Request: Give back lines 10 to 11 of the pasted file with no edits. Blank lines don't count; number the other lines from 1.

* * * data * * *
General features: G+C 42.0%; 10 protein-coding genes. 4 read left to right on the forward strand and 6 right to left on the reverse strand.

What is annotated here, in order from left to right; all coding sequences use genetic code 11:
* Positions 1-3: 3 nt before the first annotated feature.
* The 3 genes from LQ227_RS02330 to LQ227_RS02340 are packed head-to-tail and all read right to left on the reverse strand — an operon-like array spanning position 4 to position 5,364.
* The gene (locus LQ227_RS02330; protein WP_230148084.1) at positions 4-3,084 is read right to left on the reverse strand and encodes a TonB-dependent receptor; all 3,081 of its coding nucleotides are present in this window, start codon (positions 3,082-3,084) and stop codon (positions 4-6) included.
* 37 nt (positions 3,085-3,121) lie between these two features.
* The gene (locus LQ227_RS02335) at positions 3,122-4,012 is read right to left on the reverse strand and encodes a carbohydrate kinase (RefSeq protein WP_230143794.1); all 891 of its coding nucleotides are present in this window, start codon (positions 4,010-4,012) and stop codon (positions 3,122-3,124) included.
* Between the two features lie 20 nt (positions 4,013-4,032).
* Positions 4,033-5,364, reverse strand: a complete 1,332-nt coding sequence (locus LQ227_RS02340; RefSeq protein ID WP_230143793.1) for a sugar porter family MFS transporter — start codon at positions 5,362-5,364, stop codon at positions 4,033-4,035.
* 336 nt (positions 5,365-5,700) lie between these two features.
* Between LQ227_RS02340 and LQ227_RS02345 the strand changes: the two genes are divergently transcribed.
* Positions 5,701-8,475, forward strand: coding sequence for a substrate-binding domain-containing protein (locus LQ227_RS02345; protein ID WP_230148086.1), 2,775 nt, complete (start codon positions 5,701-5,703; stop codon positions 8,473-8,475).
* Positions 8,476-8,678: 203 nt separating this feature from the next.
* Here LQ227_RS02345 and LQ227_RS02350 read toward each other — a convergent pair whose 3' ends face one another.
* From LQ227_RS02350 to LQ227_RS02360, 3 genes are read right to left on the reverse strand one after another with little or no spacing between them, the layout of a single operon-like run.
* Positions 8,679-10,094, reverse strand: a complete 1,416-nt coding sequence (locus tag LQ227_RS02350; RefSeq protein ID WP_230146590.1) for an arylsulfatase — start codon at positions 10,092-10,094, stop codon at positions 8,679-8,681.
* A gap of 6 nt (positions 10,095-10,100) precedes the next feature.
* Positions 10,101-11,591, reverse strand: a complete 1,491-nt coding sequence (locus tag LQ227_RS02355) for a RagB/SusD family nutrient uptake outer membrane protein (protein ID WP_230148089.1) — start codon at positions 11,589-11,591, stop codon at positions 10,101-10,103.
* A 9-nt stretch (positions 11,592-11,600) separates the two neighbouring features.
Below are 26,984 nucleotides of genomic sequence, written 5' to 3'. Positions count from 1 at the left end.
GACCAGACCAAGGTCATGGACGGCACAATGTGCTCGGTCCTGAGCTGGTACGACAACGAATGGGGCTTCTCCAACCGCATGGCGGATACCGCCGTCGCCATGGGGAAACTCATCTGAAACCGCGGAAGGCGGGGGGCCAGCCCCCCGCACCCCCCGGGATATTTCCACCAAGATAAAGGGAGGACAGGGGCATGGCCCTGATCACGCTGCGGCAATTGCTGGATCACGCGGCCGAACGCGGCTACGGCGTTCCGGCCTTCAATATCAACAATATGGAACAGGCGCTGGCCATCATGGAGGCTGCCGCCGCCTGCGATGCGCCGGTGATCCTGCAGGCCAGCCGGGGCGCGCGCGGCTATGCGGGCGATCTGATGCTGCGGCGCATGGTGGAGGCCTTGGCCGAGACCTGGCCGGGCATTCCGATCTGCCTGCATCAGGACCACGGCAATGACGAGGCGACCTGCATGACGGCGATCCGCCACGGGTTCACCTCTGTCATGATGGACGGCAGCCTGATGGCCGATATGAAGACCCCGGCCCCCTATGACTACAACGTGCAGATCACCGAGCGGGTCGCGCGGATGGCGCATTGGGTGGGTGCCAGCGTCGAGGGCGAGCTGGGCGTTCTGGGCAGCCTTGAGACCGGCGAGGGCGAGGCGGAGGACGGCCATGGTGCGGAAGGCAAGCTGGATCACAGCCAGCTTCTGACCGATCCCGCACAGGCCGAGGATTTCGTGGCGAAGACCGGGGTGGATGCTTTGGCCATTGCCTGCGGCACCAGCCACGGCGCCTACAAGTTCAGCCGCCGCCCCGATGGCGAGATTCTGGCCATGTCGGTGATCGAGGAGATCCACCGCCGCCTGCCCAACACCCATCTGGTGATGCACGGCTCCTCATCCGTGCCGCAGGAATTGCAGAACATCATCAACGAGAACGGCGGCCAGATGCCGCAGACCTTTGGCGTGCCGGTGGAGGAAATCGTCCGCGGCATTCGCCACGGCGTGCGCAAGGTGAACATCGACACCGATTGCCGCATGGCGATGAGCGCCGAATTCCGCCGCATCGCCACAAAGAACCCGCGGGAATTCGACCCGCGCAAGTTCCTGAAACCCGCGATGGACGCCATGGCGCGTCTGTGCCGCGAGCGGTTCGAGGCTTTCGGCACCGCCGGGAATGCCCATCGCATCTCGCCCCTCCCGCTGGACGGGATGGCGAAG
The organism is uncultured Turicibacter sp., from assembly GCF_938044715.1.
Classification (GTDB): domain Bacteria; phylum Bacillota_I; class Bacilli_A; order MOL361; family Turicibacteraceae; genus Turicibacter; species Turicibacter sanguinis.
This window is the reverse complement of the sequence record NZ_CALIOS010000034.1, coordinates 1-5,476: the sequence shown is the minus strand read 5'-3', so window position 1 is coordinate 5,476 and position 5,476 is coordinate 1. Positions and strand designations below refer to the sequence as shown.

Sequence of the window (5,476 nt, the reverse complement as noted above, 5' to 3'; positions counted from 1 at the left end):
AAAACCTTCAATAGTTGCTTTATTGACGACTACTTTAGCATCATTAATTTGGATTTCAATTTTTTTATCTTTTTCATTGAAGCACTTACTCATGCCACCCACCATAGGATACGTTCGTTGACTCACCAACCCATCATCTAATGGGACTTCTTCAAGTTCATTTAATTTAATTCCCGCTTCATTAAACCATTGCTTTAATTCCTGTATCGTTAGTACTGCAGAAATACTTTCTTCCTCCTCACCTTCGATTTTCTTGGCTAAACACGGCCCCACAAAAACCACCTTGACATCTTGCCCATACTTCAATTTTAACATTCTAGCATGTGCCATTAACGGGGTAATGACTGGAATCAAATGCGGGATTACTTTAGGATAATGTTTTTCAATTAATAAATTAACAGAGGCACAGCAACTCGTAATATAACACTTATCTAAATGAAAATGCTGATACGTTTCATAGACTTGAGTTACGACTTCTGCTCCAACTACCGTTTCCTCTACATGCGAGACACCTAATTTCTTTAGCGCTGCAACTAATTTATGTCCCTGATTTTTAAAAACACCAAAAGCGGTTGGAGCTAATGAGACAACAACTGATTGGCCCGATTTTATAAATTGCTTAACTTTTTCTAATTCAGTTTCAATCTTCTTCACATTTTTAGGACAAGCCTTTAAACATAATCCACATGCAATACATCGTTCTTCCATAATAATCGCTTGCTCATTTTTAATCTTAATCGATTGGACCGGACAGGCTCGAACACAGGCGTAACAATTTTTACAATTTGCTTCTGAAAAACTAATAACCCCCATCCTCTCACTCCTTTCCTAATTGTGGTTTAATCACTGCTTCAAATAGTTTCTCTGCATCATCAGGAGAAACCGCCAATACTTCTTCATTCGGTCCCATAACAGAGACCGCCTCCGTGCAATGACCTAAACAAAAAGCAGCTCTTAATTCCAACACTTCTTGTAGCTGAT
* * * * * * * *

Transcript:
* 336 nt (positions 5,365-5,700) lie between these two features.
* Between LQ227_RS02340 and LQ227_RS02345 the strand changes: the two genes are divergently transcribed.